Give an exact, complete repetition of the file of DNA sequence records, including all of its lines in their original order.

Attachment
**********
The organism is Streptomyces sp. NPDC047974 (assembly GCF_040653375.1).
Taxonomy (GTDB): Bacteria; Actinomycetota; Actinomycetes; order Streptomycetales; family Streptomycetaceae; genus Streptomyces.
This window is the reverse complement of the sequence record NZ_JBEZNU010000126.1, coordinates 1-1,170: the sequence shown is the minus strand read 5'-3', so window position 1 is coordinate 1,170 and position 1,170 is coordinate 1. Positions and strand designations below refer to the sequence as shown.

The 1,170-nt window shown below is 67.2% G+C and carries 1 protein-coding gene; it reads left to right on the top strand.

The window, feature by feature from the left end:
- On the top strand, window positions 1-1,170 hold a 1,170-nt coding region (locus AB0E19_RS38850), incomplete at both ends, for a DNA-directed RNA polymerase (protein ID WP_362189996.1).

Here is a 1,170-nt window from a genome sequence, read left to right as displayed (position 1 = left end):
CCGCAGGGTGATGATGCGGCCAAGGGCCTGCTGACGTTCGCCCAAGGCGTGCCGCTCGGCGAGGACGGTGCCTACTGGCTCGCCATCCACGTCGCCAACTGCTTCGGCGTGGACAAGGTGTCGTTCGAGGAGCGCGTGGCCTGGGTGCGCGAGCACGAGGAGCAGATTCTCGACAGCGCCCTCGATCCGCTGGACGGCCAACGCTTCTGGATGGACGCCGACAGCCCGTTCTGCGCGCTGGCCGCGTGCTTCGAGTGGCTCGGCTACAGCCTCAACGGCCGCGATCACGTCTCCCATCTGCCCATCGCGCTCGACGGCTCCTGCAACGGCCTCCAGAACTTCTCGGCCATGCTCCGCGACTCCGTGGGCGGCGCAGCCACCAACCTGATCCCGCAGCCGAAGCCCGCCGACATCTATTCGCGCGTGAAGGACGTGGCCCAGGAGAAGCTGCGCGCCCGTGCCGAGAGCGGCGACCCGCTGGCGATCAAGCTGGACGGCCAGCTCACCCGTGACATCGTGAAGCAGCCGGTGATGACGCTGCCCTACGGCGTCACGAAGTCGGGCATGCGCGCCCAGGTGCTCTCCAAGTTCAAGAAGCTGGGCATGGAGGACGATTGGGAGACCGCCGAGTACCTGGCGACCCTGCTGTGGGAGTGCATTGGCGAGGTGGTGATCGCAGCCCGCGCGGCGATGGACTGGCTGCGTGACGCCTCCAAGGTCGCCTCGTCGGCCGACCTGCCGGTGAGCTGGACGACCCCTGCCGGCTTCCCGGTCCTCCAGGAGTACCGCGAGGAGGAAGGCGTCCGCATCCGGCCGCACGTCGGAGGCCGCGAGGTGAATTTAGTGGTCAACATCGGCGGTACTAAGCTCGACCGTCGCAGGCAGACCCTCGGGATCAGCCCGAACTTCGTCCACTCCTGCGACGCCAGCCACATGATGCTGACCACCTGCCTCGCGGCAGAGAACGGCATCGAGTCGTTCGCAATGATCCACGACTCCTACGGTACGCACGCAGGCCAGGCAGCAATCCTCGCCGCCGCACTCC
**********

The organism is Streptomyces sp. NPDC047974 (assembly GCF_040653375.1).
Taxonomy (GTDB): Bacteria; Actinomycetota; Actinomycetes; order Streptomycetales; family Streptomycetaceae; genus Streptomyces.
This window is the reverse complement of the sequence record NZ_JBEZNU010000126.1, coordinates 1-1,170: the sequence shown is the minus strand read 5'-3', so window position 1 is coordinate 1,170 and position 1,170 is coordinate 1. Positions and strand designations below refer to the sequence as shown.

The 1,170-nt window shown below is 67.2% G+C and carries 1 protein-coding gene; it reads left to right on the top strand.

The window, feature by feature from the left end:
- On the top strand, window positions 1-1,170 hold a 1,170-nt coding region (locus AB0E19_RS38850), incomplete at both ends, for a DNA-directed RNA polymerase (protein ID WP_362189996.1).

Here is a 1,170-nt window from a genome sequence, read left to right as displayed (position 1 = left end):
CCGCAGGGTGATGATGCGGCCAAGGGCCTGCTGACGTTCGCCCAAGGCGTGCCGCTCGGCGAGGACGGTGCCTACTGGCTCGCCATCCACGTCGCCAACTGCTTCGGCGTGGACAAGGTGTCGTTCGAGGAGCGCGTGGCCTGGGTGCGCGAGCACGAGGAGCAGATTCTCGACAGCGCCCTCGATCCGCTGGACGGCCAACGCTTCTGGATGGACGCCGACAGCCCGTTCTGCGCGCTGGCCGCGTGCTTCGAGTGGCTCGGCTACAGCCTCAACGGCCGCGATCACGTCTCCCATCTGCCCATCGCGCTCGACGGCTCCTGCAACGGCCTCCAGAACTTCTCGGCCATGCTCCGCGACTCCGTGGGCGGCGCAGCCACCAACCTGATCCCGCAGCCGAAGCCCGCCGACATCTATTCGCGCGTGAAGGACGTGGCCCAGGAGAAGCTGCGCGCCCGTGCCGAGAGCGGCGACCCGCTGGCGATCAAGCTGGACGGCCAGCTCACCCGTGACATCGTGAAGCAGCCGGTGATGACGCTGCCCTACGGCGTCACGAAGTCGGGCATGCGCGCCCAGGTGCTCTCCAAGTTCAAGAAGCTGGGCATGGAGGACGATTGGGAGACCGCCGAGTACCTGGCGACCCTGCTGTGGGAGTGCATTGGCGAGGTGGTGATCGCAGCCCGCGCGGCGATGGACTGGCTGCGTGACGCCTCCAAGGTCGCCTCGTCGGCCGACCTGCCGGTGAGCTGGACGACCCCTGCCGGCTTCCCGGTCCTCCAGGAGTACCGCGAGGAGGAAGGCGTCCGCATCCGGCCGCACGTCGGAGGCCGCGAGGTGAATTTAGTGGTCAACATCGGCGGTACTAAGCTCGACCGTCGCAGGCAGACCCTCGGGATCAGCCCGAACTTCGTCCACTCCTGCGACGCCAGCCACATGATGCTGACCACCTGCCTCGCGGCAGAGAACGGCATCGAGTCGTTCGCAATGATCCACGACTCCTACGGTACGCACGCAGGCCAGGCAGCAATCCTCGCCGCCGCACTCC